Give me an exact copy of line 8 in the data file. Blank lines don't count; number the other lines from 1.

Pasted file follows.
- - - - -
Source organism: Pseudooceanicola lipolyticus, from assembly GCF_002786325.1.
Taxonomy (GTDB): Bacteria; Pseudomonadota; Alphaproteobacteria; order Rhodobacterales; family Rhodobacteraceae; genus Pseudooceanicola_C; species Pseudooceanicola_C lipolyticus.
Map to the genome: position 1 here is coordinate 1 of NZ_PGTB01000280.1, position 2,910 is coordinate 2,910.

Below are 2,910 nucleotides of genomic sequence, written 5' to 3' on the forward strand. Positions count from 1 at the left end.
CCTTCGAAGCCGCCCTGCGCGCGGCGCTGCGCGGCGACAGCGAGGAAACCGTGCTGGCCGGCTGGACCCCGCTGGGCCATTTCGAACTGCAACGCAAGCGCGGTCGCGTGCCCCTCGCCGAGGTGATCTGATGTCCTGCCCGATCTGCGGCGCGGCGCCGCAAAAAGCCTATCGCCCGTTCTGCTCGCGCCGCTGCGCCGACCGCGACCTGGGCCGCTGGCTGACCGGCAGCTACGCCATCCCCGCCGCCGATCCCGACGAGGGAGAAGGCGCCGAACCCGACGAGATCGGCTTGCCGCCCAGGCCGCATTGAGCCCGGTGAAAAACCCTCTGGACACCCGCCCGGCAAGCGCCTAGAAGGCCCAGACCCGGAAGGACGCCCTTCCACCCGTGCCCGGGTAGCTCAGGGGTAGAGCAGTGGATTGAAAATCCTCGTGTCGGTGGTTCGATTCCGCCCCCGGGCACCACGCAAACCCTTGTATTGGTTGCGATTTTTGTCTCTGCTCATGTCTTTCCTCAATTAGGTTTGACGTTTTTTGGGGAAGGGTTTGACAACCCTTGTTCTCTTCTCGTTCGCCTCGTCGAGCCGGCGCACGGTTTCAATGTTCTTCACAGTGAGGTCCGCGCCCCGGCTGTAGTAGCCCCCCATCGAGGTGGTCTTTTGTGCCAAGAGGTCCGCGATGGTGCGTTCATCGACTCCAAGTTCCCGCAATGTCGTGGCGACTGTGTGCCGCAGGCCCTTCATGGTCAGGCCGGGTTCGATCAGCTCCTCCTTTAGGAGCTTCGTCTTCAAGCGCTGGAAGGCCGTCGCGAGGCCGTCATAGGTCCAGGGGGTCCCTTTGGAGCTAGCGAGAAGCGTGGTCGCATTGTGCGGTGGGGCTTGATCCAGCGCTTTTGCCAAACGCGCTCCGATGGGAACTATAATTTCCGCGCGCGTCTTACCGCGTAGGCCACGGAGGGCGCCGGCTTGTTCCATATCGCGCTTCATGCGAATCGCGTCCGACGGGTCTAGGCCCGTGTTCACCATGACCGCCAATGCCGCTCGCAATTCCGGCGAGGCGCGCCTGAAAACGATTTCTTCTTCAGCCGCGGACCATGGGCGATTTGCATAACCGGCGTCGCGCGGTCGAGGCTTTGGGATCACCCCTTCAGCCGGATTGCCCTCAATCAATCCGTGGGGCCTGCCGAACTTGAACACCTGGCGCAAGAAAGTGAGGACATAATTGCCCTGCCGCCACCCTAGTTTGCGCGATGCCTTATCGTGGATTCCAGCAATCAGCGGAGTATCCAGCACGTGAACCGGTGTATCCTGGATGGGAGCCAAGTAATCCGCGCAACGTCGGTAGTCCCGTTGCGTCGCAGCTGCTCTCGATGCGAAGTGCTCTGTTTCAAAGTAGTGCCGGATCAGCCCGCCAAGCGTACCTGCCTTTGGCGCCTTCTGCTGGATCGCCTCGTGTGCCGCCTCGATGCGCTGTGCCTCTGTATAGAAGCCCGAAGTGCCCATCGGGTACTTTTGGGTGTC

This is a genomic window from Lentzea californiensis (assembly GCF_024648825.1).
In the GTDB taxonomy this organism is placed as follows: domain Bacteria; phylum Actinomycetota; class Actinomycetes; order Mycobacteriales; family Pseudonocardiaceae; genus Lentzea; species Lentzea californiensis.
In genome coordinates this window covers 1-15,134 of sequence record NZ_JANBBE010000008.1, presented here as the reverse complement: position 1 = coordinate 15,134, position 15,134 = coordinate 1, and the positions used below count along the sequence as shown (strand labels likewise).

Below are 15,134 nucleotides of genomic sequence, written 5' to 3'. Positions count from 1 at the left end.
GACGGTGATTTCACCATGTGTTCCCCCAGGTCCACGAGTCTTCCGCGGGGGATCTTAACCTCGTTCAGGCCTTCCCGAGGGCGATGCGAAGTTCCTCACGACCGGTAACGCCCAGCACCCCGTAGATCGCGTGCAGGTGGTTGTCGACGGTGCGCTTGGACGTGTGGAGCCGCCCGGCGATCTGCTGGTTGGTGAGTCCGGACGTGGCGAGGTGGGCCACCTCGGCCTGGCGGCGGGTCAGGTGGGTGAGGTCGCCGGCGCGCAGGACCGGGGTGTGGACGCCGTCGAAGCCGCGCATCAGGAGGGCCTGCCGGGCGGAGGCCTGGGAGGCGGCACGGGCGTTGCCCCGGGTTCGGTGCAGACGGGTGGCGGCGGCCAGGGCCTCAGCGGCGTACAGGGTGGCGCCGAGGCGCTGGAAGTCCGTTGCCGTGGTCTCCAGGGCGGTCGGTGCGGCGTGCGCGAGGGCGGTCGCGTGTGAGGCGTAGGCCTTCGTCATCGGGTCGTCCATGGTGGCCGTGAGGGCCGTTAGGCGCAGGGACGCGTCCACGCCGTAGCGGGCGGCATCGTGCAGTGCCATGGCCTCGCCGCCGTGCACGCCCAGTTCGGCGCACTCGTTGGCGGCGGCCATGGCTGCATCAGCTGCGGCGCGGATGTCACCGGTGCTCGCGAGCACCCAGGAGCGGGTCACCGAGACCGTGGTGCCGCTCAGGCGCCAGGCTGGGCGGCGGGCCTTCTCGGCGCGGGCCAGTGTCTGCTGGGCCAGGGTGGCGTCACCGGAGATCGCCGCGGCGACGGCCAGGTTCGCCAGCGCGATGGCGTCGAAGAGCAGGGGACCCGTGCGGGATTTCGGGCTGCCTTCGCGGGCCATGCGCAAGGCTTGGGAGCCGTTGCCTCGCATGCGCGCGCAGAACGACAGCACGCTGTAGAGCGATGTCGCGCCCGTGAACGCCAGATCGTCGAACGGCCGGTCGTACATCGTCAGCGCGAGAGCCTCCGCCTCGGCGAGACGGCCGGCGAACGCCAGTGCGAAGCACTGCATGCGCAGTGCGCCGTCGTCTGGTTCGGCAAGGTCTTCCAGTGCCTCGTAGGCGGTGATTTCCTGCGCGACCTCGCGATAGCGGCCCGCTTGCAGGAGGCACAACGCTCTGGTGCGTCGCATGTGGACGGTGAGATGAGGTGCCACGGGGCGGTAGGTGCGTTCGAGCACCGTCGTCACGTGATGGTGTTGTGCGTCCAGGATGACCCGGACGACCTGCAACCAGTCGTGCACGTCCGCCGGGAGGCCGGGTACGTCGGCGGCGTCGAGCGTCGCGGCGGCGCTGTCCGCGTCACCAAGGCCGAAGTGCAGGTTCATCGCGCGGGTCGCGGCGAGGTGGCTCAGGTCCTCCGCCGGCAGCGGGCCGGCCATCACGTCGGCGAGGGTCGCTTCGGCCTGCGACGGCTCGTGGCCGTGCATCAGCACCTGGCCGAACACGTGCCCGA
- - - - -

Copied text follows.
In genome coordinates this window covers 1-15,134 of sequence record NZ_JANBBE010000008.1, presented here as the reverse complement: position 1 = coordinate 15,134, position 15,134 = coordinate 1, and the positions used below count along the sequence as shown (strand labels likewise).